Released worldwide last year as part of the San Sebastian Festival competition, this second feature film by British actor and director Harry Macqueen focuses on Sam and Tusker, an English couple who, together with their dog Ruby, take a trip in their truck, traveling idyllic places that they visited in other times of their relationship that already spans two decades. The final destination is a concert, the last one that Sam, who is a prominent British pianist, will offer before retiring, and the tour includes a stop at his youth home, where his sister and family await them.
But not everything is as peaceful and everyday as you might expect, because this is not just any trip: Tusker is a renowned writer of American origin who has been diagnosed with Alzheimer’s and although it is a reality that both have assumed and have tried to normalize as part of their daily lives, it becomes more and more difficult as the disease progresses.
Subtleties and acting restraint
Memory loss and how it affects our lives and those of our loved ones, is increasingly present in our society. And the cinema has echoed this in various titles that revolve around this problem, especially in the last 15 years, with examples such as “Far from her” (2007), “Siempre Alice” (2014), “Lo what we were ”(2018) and the recent and still pending official premiere on these sides“ The father ”.
In this new film, a serene tone is chosen, without great fanfare, in which the melancholy of the irreversible floats and where the interpretation of its leading partner is fundamental, thanks to two actors as experienced as Colin Firth and Stanley Tucci. Probably because he is also an actor – in fact, he starred in his debut as a director in 2014, with “Hinterland” – Macqueen knows how to take advantage of and accentuate very well the resources of both to make their relationship credible and the complicity that unites them, something that is Very important considering that although they interact with other characters at different times, they are ultimately the center of the plot and spend many moments alone the two of them throughout the hour and a half that the film lasts. Thus, the intimacy, the tenderness, the sympathetic episodes and how they complement each other feel real (at times the character of Tucci can be a bit affected or unbearable, but the interaction with Firth helps us to feel balanced and convincing), but also the growing differences that arise due to the situation they are experiencing and the revelations that may appear.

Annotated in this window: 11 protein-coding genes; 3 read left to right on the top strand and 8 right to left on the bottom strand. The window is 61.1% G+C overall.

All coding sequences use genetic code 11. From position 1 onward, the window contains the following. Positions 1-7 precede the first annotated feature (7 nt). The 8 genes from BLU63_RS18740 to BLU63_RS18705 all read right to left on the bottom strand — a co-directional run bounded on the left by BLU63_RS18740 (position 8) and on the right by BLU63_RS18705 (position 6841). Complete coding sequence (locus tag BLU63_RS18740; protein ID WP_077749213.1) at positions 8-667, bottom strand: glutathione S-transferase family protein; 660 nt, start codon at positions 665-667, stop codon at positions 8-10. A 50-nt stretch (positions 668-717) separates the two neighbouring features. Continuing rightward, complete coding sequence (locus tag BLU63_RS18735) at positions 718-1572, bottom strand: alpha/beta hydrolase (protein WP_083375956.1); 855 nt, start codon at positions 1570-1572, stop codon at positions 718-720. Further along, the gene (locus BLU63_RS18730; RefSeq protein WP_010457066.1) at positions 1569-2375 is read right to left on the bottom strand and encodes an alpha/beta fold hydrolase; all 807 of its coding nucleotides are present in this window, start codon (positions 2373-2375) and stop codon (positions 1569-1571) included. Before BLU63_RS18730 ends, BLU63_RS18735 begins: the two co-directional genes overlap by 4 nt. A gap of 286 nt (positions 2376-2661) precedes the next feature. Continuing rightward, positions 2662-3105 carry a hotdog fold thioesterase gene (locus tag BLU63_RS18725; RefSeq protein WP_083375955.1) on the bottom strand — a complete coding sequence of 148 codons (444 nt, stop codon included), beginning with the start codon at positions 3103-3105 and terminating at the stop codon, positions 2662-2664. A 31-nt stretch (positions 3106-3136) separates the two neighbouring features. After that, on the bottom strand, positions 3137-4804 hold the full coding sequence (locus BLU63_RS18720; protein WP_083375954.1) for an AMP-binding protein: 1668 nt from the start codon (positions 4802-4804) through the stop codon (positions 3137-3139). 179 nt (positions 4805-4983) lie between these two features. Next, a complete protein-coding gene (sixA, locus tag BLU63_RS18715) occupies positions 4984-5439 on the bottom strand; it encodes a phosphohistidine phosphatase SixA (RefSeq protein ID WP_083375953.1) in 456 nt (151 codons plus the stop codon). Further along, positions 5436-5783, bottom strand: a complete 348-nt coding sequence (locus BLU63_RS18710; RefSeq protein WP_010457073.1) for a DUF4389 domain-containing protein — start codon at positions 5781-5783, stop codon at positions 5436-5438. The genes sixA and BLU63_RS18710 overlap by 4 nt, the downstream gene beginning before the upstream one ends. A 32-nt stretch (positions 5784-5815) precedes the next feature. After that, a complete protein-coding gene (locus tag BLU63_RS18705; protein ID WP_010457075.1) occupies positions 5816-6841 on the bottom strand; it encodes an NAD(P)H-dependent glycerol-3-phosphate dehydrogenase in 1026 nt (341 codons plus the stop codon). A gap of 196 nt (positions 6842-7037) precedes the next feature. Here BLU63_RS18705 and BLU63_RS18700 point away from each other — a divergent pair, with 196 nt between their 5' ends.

Sobriety and serenity
Macqueen takes risks, especially in the last half hour, when not only does he not resort to low blows or tearful excesses, but even chooses not to use music for more than 20 minutes, in scenes in which any other filmmaker would have opted for manipulative and melodramatic. chords. In fact, the use of Keaton Henson’s beautiful soundtrack, with its expressive use of the strings, is very limited and only appears on specific occasions.
It is precisely this way of developing the story, sober and serene, that can play against the film to be even more powerful and moving. Curiously, so much subtlety contrasts with the original title of the feature film, “Supernova”, which has to do with the writer’s love of studying the stars and is connected with a kind of metaphor, perhaps a bit literal, while the title that It is used for the premiere in these latitudes: “A memorable love”, does not correspond entirely to what we see in this story, and even the loss of Tusker’s memory gives even another meaning to the name.
But despite this possible over-containment, which will make the pace feel languid or even slow for a few viewers, the result is still worth it. Either because it is necessary to continue addressing this painful reality that is becoming more and more everyday, or because there are also not many stories that touch on the love between two mature men; or to appreciate the bucolic beauty of the landscapes of the county of Cumbria, in the north-west of England, so well captured by the photography of Dick Pope, habitual collaborator of the filmmaker Mike Leigh and twice Oscar nominee, for “The Illusionist”, 2006 , and “Mr. Turner ”, 2014.
Original title: Supernova
Director: Harry Macqueen
Gender: Romantic drama
Duration: 94 minutes
With: Colin Firth, Stanley Tucci, Pippa Haywood, Peter MacQueen, Nina Marlin, Ian Drysdale, Sarah Woodward, James Dreyfus
Script: Harry Macqueen
Song: Keaton Henson
Production: Tristan Goligher, Emily Morgan
Release date: June 17
Distributor / Platform: BF Distribution / Cinema online from Cinemark